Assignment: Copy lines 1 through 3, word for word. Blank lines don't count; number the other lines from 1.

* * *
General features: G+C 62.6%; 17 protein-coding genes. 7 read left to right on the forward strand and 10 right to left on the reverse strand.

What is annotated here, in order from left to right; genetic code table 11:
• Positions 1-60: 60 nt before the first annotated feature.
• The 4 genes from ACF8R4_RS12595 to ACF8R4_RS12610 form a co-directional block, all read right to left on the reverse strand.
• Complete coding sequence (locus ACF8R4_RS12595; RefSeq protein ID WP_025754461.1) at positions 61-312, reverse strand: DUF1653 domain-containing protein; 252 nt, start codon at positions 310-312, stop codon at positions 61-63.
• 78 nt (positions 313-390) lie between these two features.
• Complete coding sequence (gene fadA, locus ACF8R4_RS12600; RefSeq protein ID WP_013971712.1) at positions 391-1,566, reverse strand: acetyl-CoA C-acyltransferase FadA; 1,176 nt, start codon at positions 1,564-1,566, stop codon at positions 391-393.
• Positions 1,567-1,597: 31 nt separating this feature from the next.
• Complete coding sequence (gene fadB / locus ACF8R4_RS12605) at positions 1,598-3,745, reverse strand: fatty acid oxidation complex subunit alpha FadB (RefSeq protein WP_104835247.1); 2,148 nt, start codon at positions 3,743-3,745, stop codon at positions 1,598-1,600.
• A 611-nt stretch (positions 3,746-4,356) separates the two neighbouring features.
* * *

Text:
General features: G+C 62.6%; 17 protein-coding genes. 7 read left to right on the forward strand and 10 right to left on the reverse strand.

What is annotated here, in order from left to right; genetic code table 11:
• Positions 1-60: 60 nt before the first annotated feature.